The work input to the rotor to rotate said rotor, is composed of the work required to accelerate said heating fluid, and said working fluid to rotor speed, to overcome friction on bearings and seals, to overcome fluid friction on rotor external surfaces. Since the working fluid is returned to the rotor center, work is reclaimed from said working fluid, and the work demand by working fluid is nil. The heating fluid leaves the rotor at a high velocity producing thrust on the rotor nozzles, thus producing work; therefore, by proper selection of said heating fluid, and with controlled heat removal fromsaid heating fluid, the work output by the heating fluid can be made to approach the work input for said heating fluid to accelerate said fluid; also, in some situations, the work output by the heating fluid may exceed the work input required for said heating fluid. The fluid friction on the outer surfaces of the rotor can be reduced by fitting closely the rotor walls to the casing as illustrated in FIG. 1, and by centrifugal action the space between the rotor and casing can be evacuated thus reducing the friction loss. The friction loss in bearings and seals is normally very low, when expressed per pound of steam generated. Thus, the work input to generate a pound of steam by using this device, can approach very low value, and can be considered to be negligible, while a low temperature heat source 'is used to make said steam. Also, it should be noted that the work demand by this device is independent of the amount of heat transferred, as described herein. Further, by proper selection of the heating fluid, and by arranging the heat transfer amount, the work output by the heating fluid can be made larger than the total work input to the rotor so that steam generator accessories may be driven by said rotor; these accessories including for example feed water pump, and other items as needed.

What is claimed is:

1. A heat and steam generator comprising:

a. a rotor for generating said heat and steam by compressing a compressible heating fluid within said rotor by centrifugal action on said fluid by said rotating rotor with accompanying temperature increase of said heating fluid; said rotor having an entry opening for said heating fluid near the center of rotation; said rotor having a cavity to contain said heating fluid during said compression, and having exit nozzles mounted near the rotor periphery for discharging said heating fluid after said heating fluid has been compressed within said rotor; said rotor having vanes or other obstructions within said rotor cavity to assure that the said heat ing fluid will rotate with said rotor with approximately the same tangential velocity as said rotor; said rotor having a heat exchanger within said rotor cavity; within said heat exchanger a working fluid is being circulated in heat exchange relationship with said heating fluid; said working fluid being supplied to said rotor heat exchanger via suitable passages within the rotor shaft and returned back to passages within said shaft; said rotor being fixed to said rotor shaft and said shaft being rotatably mounted on bearings; power being supplied from an external source to said rotor shaft at least initially to rotate said shaft; said working fluid receiving heat from said heating fluid within said rotor;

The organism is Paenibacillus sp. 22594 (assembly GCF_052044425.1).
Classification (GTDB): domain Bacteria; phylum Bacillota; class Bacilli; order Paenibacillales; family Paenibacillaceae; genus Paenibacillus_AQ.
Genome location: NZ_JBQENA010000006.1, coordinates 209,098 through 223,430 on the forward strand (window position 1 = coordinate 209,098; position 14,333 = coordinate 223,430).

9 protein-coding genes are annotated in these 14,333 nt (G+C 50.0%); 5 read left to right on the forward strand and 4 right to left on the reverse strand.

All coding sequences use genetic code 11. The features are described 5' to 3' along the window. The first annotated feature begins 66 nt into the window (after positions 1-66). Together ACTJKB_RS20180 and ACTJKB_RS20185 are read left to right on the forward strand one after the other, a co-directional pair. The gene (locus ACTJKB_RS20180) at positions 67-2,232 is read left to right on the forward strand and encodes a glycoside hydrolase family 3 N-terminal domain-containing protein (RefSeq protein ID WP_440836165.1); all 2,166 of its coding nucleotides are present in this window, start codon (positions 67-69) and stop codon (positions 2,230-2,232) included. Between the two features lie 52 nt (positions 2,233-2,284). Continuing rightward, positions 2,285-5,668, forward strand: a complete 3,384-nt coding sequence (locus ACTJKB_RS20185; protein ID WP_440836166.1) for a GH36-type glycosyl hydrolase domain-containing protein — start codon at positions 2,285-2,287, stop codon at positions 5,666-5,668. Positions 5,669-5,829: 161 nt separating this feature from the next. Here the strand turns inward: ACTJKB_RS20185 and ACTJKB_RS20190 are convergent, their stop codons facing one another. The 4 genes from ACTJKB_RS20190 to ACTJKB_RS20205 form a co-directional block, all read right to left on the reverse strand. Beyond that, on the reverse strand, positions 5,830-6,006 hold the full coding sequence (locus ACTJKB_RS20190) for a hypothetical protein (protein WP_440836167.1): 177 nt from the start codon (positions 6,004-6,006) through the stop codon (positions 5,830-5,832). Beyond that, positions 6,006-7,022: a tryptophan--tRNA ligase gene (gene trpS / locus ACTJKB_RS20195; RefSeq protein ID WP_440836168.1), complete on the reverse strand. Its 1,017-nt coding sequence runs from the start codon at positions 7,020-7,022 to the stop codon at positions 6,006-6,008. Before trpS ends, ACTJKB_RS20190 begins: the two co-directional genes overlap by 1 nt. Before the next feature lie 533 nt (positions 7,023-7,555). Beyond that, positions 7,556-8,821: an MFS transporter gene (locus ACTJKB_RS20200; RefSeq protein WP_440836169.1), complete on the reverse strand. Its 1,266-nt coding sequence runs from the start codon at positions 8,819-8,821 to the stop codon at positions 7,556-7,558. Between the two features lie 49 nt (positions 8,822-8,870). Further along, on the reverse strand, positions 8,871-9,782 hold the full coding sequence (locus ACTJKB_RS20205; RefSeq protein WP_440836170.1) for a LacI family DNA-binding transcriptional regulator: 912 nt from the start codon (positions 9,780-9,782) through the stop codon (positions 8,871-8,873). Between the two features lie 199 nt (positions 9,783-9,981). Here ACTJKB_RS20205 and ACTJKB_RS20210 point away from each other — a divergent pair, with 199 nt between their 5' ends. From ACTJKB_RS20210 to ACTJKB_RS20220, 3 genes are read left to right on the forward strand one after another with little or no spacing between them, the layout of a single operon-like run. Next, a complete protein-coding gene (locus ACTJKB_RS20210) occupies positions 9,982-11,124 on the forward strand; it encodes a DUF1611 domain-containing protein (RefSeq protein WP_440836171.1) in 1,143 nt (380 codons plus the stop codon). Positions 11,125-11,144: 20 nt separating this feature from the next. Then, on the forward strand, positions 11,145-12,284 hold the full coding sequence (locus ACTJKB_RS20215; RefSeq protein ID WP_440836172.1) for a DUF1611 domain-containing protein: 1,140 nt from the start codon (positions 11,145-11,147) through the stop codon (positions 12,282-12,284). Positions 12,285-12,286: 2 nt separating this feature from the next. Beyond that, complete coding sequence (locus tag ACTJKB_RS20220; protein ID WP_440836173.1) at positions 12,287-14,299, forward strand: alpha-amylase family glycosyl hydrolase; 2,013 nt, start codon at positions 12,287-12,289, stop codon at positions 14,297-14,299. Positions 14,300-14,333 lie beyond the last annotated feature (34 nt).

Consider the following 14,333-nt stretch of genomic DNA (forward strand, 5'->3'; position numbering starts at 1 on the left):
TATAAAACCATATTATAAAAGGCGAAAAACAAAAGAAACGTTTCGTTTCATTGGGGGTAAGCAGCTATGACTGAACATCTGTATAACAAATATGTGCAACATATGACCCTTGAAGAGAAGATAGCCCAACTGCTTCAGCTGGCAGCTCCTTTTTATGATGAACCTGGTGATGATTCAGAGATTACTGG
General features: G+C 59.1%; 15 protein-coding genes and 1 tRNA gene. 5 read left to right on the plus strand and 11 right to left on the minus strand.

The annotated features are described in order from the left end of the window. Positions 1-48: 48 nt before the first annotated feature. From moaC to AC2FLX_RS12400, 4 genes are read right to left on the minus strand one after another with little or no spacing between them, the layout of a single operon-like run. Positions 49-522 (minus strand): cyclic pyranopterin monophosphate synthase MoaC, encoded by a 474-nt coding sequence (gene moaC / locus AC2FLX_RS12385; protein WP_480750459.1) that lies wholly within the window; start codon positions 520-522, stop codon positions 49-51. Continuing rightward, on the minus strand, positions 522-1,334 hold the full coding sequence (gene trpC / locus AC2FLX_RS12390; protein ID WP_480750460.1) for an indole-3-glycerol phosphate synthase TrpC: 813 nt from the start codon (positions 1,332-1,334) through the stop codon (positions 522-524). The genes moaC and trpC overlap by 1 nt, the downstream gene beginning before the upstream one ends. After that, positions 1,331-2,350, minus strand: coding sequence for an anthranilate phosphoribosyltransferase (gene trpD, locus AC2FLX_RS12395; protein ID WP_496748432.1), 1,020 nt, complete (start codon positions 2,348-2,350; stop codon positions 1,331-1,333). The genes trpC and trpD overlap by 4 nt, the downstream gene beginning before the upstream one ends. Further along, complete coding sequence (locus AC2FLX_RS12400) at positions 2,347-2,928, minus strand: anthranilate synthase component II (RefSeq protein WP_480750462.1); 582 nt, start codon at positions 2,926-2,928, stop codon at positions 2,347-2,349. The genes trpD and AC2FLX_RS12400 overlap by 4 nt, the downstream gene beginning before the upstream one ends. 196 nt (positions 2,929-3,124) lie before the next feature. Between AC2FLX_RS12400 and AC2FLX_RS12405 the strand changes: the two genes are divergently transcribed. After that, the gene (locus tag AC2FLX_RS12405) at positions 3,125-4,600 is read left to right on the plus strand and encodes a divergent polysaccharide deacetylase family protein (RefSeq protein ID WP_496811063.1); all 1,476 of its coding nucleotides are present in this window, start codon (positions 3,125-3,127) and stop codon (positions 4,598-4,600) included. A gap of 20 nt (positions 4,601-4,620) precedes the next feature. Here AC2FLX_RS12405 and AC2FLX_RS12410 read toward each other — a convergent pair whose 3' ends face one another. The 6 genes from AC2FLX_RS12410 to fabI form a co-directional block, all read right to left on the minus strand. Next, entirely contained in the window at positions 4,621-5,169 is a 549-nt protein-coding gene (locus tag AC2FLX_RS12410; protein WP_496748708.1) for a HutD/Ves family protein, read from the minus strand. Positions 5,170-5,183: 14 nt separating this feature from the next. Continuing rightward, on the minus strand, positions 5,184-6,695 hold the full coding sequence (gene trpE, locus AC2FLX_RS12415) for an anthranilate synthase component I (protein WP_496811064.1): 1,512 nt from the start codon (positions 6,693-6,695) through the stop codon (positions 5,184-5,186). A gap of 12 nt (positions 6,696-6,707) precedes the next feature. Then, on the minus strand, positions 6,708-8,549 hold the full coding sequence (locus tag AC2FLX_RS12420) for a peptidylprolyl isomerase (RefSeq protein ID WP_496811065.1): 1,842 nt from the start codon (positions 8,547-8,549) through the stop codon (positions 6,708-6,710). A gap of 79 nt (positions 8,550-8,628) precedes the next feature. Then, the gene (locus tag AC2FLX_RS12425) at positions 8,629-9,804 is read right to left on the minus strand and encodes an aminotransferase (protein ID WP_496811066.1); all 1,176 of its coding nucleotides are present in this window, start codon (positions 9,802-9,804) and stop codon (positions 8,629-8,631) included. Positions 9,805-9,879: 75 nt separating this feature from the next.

b. a casing to support said rotor and its shaft;

c. a heating fluid being circulated within said rotor and being a compressible fluid and being a gasat least initially when entering said rotor;

d. a working fluid being circulated throughsaid rotor heat exchanger and being a fluid that is less compressible than said heating fluid with lower temperature increase within said rotor than for said heating fluid.

2. The device of claim 1 wherein said rotor exit nozzles are arranged to discharge tangentially backward and said nozzles are sized and shaped to provide for highest attainable exit velocity from said nozzles for said heating fluid, for the pressure differential between the entry and exit ends of said nozzles.

3. The device of claim 1 wherein said rotor exit nozzles arranged to discharge said heating fluid at highest attainable exit velocity for the pressure differential available between the entry and exit ends of said nozzles; and wherein a secondary rotor is provided with suitable vanes to convert the kinetic energy available in the heating fluid stream to power; with said secondary rotor being supported by'shaft and bearings and being rotatably mounted and with means for passing said power to external load.